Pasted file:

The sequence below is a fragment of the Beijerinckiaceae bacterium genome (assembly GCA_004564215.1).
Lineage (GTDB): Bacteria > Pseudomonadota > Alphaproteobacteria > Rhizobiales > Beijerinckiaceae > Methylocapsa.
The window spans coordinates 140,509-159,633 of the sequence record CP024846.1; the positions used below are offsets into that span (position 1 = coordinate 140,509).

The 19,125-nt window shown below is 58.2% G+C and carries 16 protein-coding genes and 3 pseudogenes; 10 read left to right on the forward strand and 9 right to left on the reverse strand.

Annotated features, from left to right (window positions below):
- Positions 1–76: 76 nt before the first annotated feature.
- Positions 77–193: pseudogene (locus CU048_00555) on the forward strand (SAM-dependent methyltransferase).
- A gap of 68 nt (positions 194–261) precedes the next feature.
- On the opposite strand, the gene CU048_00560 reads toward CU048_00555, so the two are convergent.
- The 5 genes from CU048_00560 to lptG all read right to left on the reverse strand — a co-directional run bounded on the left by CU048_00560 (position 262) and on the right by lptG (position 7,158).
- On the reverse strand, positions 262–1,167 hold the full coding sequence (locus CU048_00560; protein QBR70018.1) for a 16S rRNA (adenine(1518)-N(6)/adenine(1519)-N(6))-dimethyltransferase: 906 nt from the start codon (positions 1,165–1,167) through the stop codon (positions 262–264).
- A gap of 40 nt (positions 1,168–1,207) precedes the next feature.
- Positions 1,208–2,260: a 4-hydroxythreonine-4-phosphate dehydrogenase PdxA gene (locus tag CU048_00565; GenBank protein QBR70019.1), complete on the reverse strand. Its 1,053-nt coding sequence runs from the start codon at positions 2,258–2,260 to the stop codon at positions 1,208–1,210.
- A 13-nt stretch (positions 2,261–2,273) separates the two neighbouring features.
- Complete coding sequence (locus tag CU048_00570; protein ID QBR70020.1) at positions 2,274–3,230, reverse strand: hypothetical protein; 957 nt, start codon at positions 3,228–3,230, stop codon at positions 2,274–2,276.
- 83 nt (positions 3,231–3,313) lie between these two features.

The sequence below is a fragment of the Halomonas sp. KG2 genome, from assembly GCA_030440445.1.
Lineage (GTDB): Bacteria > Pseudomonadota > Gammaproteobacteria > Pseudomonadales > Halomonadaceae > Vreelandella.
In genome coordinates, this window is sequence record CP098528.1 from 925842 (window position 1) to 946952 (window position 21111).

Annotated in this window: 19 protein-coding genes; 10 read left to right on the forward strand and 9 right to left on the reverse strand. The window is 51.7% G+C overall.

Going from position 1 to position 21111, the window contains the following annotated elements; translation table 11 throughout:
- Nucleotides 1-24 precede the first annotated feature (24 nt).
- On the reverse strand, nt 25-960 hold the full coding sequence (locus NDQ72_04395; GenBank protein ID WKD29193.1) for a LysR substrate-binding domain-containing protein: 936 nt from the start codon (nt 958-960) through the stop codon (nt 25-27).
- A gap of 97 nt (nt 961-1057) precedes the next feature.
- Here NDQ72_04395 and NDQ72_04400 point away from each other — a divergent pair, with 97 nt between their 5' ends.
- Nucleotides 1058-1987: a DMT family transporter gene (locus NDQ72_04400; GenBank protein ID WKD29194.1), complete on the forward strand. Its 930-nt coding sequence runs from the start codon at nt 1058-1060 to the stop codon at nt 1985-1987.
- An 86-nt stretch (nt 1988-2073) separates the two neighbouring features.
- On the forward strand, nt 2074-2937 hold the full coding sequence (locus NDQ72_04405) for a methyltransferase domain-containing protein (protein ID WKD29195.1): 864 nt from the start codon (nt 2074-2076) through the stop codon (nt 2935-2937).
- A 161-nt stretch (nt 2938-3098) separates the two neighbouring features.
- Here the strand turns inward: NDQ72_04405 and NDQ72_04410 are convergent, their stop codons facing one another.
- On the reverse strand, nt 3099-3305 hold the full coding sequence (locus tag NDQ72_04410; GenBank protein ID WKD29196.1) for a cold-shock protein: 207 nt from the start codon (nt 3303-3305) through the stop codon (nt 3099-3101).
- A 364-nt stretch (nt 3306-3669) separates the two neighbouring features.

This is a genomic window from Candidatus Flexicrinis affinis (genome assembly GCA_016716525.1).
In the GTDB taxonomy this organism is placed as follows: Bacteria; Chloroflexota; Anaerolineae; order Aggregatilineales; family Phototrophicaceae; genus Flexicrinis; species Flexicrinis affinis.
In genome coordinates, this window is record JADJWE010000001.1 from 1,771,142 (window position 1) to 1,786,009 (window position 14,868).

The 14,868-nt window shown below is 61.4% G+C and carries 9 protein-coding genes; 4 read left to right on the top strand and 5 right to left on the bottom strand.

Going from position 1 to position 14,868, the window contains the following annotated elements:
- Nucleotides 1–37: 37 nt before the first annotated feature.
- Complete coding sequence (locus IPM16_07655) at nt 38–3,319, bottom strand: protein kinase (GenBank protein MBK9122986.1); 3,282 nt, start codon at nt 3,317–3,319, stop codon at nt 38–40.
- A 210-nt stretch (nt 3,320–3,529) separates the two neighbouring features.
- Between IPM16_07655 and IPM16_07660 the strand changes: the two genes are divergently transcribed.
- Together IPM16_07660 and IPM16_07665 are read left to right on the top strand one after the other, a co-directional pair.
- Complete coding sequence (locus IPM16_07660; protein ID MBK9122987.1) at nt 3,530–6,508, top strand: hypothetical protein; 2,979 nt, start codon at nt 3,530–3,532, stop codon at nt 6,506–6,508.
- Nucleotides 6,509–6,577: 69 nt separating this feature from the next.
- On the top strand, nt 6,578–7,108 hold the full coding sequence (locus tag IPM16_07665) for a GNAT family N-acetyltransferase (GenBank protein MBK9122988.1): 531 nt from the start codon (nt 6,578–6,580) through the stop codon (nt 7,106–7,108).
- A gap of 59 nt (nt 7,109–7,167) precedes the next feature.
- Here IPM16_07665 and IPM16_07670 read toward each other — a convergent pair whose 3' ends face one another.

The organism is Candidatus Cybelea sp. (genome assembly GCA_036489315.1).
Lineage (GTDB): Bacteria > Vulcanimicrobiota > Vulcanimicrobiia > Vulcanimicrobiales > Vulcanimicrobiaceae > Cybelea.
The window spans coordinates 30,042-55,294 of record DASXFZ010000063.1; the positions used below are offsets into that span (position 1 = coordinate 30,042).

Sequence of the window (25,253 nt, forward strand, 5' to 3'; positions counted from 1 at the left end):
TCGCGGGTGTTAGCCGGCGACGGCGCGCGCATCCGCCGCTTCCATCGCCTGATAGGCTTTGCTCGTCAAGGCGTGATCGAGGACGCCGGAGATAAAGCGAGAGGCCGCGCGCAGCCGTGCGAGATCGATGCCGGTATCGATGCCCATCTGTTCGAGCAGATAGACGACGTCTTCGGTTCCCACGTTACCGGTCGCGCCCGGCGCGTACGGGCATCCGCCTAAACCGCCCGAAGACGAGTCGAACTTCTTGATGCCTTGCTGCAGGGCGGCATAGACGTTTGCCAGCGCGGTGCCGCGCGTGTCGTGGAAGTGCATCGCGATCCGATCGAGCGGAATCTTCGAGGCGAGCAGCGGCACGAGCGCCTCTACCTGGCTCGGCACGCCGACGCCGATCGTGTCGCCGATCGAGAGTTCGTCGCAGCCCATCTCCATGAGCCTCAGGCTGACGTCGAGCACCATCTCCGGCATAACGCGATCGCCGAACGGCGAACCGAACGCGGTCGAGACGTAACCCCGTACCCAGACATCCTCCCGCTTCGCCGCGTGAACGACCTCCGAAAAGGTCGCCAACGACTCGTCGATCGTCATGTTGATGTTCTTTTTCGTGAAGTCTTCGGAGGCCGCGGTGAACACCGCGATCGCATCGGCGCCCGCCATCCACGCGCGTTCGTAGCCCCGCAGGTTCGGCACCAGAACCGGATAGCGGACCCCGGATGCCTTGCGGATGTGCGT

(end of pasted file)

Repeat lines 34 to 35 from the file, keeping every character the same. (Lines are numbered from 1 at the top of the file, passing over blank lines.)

In the GTDB taxonomy this organism is placed as follows: Bacteria; Chloroflexota; Anaerolineae; order Aggregatilineales; family Phototrophicaceae; genus Flexicrinis; species Flexicrinis affinis.
In genome coordinates, this window is record JADJWE010000001.1 from 1,771,142 (window position 1) to 1,786,009 (window position 14,868).